Re: Eagle before 13?
Susan Ganther (susan@EMAIL.UNC.EDU)
Thu, 22 Sep 1994 13:08:54 -0400
On Thu, 22 Sep 1994, Bob Condon wrote:
> A boy that puts in 3x the amount of time but produces less quality
> product should not be given an award over the boy that executes well and
> produces a superior product. The first boy may be more committed, but the
> end result is still poorer. Time is not a good test.
You are missing the point if you think you have to choose between them.
The product is the boy himself, not the reports he turns in. The boy who
serves in a leadership position at 13 is not going to get the same
experience out of it he would get serving in that position at 15. Please
don't compare your most mature 13 year old to your goofiest 17 year old.
What we are comparing here is your most mature 13 year old and that same
boy at 17. Would you not agree that that same boy at 17 is going to gain
insights about leading others that he would have missed at 13?
> If a boy is committed to the troop and commited to the leadership,
> executing well ,then he deserves the recognition and the advancement,
> no matter the age.
No argument there. I don't advocate holding anyone back, but in an
environment where 16 and 17 year olds still have something to gain from
the Scouting experience and something to contribute, the older boys are
going to be elected to the leadership positions and the younger ones are
going to have to wait for their chance. They are not going to get the
opportunity to execute well until they have had the opportunity to learn
plenty from the examples of the older Scouts ahead of them. I am not
saying that it has to be this way, just that when it does work this way
it seems to produce a better and more experienced leader, since the Scout
has had the opportunity to learn from both the successes and mistakes of
those going before him.
> > There are plenty of other things a boy can and should do between
> > the ages of 11 and 13 than full time persuit of the Eagle award, so
> > cramming everything one hopes to get out of Scouting into a 2 year period
> > is not the answer.
> Please explain.
Scouting is supposed to round a guy out. If he is not active in sports,
academics, church and extracurricular school clubs, WHY NOT? He should be
encouraged to be involved in the community in more ways than just thru
Scouting. He should have more contact with members of the community than
> Some of the boys have decided that service to the troop
> leadership is what they want to do at this time in their life. This is
> the group of boys that I want to work with for Eagle.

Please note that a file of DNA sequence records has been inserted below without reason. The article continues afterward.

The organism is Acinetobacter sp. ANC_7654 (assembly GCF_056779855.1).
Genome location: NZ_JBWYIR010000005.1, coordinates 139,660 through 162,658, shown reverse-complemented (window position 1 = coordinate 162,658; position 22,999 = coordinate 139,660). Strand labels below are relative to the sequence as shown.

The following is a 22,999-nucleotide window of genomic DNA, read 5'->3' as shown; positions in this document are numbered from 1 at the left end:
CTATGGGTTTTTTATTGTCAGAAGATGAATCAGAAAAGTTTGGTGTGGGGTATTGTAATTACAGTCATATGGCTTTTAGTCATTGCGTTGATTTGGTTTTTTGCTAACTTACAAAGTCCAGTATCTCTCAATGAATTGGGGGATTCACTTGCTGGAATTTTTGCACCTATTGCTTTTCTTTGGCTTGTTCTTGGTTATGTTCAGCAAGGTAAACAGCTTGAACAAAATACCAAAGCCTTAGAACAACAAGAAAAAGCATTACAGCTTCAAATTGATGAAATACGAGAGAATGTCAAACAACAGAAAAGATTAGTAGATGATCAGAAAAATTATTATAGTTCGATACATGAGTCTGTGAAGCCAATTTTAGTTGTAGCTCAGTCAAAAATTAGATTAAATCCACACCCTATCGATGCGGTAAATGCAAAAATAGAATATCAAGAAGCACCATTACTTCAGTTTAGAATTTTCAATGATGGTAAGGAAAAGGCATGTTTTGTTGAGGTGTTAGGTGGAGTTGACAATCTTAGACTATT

Are you saying that you are picky about who you are willing to develope
along the Eagle trail? I hope not. Scouting is for ALL boys, not just the
precocious, intelligent, overachievers that all parents seem to want
their kids to be.
> These boys are around
> 13 and are advancing because they are willing to put in the time and effort
> and to execute their leadership well.
> [Sarcasm on]
> I suppose I should tell them that their dedication
> should come later and they should go off and do other things. Scouting
> leadership is for the older boys.
> [Sarcasm off]
Sarcasm is not appreciated, a Scout is courteous.
> This makes no sense to me at all.
Then why try to boil my comments down into something senseless. That is
not what I am advocating at all as I am sure you are well aware unless
your contempt for people with opinions other than you own has clouded
> > We need to make our units more responsive to the
> > needs of the older Scouts instead of trying to crank out Eagles faster
> > because they will leave at 14 or 15 to find what they are looking for
> > elsewhere.
> My statement is to make our units more responsive to the needs of the
> scout that is willing to do the work. No Age Requirement.
I have not advocated any arbitrary age requiremets, you must have me
confused with someone else.
> If we aren't responsive to the 11-13 year old who is willing
> to do the work, then they will leave too.
Willing is one thing, having the opportunity is something else. Are you
going to deny leadership positions to 14 year olds because they were
unable to finish first class first year and therefor are not worty of the
opportunity? Do you reserve those positions for the best and brightest
(fastest)? Is your attitude toward the older slower achievers reflected
in the elections because you have created a culture where only the fast
trackers are respected? It sounds to me like you don't want to work with
the plodders and late bloomers. That is too bad, because Scouting is
supposed to be for ALL boys.
Terry Howerton Sakima Group, Inc. SCOUTER Magazine Kansas City